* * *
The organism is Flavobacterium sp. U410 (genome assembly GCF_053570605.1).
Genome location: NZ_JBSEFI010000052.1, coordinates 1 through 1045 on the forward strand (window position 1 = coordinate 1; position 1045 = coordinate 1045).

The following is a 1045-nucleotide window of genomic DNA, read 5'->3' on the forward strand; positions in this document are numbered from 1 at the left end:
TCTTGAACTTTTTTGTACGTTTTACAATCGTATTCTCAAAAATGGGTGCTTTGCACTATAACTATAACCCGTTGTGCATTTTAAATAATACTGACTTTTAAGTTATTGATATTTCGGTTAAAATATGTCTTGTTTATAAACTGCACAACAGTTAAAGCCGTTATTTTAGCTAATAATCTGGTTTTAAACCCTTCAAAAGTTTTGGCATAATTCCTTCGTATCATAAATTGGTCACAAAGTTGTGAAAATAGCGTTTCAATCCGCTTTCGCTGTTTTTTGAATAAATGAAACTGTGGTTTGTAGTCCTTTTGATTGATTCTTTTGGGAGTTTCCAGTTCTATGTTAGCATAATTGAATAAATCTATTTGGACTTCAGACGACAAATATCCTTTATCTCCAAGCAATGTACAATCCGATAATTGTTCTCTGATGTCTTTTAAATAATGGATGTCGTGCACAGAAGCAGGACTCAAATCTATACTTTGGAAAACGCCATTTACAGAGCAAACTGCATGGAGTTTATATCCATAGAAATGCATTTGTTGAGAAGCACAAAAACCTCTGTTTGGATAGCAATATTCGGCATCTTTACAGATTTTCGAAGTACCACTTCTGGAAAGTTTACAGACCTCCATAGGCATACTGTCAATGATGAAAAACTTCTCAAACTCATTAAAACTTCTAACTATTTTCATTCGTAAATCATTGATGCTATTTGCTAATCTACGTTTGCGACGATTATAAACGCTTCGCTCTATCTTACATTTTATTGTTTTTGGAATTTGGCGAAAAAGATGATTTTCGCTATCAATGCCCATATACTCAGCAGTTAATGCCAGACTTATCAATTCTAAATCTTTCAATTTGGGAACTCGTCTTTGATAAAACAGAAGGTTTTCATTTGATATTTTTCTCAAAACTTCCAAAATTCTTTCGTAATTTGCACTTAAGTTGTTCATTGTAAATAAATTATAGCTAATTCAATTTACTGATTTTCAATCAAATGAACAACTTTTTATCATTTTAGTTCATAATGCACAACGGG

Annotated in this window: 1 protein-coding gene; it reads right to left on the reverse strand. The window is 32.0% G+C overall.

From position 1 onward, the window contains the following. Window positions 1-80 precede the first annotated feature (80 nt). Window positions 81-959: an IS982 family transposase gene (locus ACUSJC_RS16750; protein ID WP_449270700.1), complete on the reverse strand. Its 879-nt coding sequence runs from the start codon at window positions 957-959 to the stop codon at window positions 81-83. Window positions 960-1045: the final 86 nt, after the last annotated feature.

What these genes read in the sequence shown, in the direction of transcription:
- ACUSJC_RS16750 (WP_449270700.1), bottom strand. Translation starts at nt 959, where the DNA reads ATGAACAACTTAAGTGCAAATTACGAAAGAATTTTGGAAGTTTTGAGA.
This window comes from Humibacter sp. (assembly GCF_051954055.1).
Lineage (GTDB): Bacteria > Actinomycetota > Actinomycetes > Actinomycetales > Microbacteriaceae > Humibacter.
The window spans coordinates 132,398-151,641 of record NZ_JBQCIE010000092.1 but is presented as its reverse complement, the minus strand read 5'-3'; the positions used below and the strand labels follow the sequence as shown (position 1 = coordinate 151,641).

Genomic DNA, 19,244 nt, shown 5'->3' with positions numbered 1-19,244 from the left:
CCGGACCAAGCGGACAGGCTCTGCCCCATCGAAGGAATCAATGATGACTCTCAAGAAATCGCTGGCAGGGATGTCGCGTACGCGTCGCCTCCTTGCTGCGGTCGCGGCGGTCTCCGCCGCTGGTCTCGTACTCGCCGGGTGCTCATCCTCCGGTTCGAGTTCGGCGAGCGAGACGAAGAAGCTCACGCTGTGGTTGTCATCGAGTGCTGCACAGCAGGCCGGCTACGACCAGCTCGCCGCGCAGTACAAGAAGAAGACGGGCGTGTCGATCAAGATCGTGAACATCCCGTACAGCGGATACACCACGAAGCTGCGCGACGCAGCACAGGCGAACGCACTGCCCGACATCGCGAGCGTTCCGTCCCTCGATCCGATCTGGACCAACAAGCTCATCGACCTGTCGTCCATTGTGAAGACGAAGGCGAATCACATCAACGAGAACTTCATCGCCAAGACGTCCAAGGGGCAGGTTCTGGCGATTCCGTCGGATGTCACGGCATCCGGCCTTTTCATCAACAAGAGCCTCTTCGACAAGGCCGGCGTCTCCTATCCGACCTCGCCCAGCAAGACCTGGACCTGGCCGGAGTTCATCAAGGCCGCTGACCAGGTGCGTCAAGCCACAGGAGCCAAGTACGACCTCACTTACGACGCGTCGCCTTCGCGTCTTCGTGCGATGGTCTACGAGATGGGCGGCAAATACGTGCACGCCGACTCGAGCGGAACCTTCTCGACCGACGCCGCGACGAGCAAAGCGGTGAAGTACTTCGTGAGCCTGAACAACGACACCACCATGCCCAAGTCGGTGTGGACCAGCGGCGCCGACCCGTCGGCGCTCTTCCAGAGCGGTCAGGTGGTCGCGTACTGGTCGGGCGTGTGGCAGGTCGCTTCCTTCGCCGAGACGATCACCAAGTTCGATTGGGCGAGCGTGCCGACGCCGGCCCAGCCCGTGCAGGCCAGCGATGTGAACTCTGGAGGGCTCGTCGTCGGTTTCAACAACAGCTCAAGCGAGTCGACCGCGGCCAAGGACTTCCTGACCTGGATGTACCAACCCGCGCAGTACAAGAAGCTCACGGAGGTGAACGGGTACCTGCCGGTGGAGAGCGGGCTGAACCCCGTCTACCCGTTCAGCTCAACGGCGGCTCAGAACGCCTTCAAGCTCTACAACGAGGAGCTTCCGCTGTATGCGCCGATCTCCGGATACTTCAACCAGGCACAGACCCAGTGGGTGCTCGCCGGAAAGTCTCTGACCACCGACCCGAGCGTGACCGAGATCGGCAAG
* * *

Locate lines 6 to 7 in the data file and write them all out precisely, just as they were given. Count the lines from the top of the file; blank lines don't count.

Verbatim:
From position 1 onward, the window contains the following. Window positions 1-80 precede the first annotated feature (80 nt). Window positions 81-959: an IS982 family transposase gene (locus ACUSJC_RS16750; protein ID WP_449270700.1), complete on the reverse strand. Its 879-nt coding sequence runs from the start codon at window positions 957-959 to the stop codon at window positions 81-83. Window positions 960-1045: the final 86 nt, after the last annotated feature.

What these genes read in the sequence shown, in the direction of transcription: